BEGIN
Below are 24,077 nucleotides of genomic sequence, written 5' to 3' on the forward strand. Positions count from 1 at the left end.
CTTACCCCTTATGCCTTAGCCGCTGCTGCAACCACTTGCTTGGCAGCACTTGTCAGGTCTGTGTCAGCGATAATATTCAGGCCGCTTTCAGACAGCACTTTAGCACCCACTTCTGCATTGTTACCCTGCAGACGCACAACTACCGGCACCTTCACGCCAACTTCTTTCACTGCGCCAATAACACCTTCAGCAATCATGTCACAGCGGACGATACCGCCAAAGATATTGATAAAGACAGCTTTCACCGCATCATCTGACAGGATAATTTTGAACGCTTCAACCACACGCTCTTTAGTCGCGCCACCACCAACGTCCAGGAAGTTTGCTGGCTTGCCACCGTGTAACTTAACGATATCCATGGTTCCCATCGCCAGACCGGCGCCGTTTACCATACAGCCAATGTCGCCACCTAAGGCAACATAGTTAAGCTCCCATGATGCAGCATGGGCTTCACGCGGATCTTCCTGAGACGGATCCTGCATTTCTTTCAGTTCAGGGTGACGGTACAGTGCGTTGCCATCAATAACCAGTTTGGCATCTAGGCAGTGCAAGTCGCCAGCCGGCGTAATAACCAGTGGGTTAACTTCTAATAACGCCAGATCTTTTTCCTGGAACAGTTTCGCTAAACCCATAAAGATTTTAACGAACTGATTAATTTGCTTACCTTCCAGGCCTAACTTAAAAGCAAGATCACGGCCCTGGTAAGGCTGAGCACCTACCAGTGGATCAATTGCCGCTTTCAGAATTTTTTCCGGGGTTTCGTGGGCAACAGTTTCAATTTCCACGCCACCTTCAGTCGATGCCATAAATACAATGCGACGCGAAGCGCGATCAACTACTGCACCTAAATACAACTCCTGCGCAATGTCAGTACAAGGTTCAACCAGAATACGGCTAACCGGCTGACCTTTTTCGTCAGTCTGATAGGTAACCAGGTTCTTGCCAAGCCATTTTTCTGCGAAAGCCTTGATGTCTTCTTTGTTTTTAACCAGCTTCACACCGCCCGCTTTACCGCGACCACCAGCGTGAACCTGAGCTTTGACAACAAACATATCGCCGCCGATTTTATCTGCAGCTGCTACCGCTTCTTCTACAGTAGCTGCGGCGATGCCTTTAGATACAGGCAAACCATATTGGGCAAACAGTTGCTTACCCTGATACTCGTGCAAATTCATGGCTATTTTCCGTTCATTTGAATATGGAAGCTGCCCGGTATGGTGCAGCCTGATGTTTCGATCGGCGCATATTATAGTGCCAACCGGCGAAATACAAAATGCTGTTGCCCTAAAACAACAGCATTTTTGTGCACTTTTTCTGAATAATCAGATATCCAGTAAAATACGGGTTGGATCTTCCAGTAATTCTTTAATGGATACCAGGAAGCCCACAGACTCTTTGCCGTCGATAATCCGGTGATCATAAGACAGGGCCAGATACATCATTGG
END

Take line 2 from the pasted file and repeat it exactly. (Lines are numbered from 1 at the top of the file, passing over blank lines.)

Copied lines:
CTTACCCCTTATGCCTTAGCCGCTGCTGCAACCACTTGCTTGGCAGCACTTGTCAGGTCTGTGTCAGCGATAATATTCAGGCCGCTTTCAGACAGCACTTTAGCACCCACTTCTGCATTGTTACCCTGCAGACGCACAACTACCGGCACCTTCACGCCAACTTCTTTCACTGCGCCAATAACACCTTCAGCAATCATGTCACAGCGGACGATACCGCCAAAGATATTGATAAAGACAGCTTTCACCGCATCATCTGACAGGATAATTTTGAACGCTTCAACCACACGCTCTTTAGTCGCGCCACCACCAACGTCCAGGAAGTTTGCTGGCTTGCCACCGTGTAACTTAACGATATCCATGGTTCCCATCGCCAGACCGGCGCCGTTTACCATACAGCCAATGTCGCCACCTAAGGCAACATAGTTAAGCTCCCATGATGCAGCATGGGCTTCACGCGGATCTTCCTGAGACGGATCCTGCATTTCTTTCAGTTCAGGGTGACGGTACAGTGCGTTGCCATCAATAACCAGTTTGGCATCTAGGCAGTGCAAGTCGCCAGCCGGCGTAATAACCAGTGGGTTAACTTCTAATAACGCCAGATCTTTTTCCTGGAACAGTTTCGCTAAACCCATAAAGATTTTAACGAACTGATTAATTTGCTTACCTTCCAGGCCTAACTTAAAAGCAAGATCACGGCCCTGGTAAGGCTGAGCACCTACCAGTGGATCAATTGCCGCTTTCAGAATTTTTTCCGGGGTTTCGTGGGCAACAGTTTCAATTTCCACGCCACCTTCAGTCGATGCCATAAATACAATGCGACGCGAAGCGCGATCAACTACTGCACCTAAATACAACTCCTGCGCAATGTCAGTACAAGGTTCAACCAGAATACGGCTAACCGGCTGACCTTTTTCGTCAGTCTGATAGGTAACCAGGTTCTTGCCAAGCCATTTTTCTGCGAAAGCCTTGATGTCTTCTTTGTTTTTAACCAGCTTCACACCGCCCGCTTTACCGCGACCACCAGCGTGAACCTGAGCTTTGACAACAAACATATCGCCGCCGATTTTATCTGCAGCTGCTACCGCTTCTTCTACAGTAGCTGCGGCGATGCCTTTAGATACAGGCAAACCATATTGGGCAAACAGTTGCTTACCCTGATACTCGTGCAAATTCATGGCTATTTTCCGTTCATTTGAATATGGAAGCTGCCCGGTATGGTGCAGCCTGATGTTTCGATCGGCGCATATTATAGTGCCAACCGGCGAAATACAAAATGCTGTTGCCCTAAAACAACAGCATTTTTGTGCACTTTTTCTGAATAATCAGATATCCAGTAAAATACGGGTTGGATCTTCCAGTAATTCTTTAATGGATACCAGGAAGCCCACAGACTCTTTGCCGTCGATAATCCGGTGATCATAAGACAGGGCCAGATACATCATTGG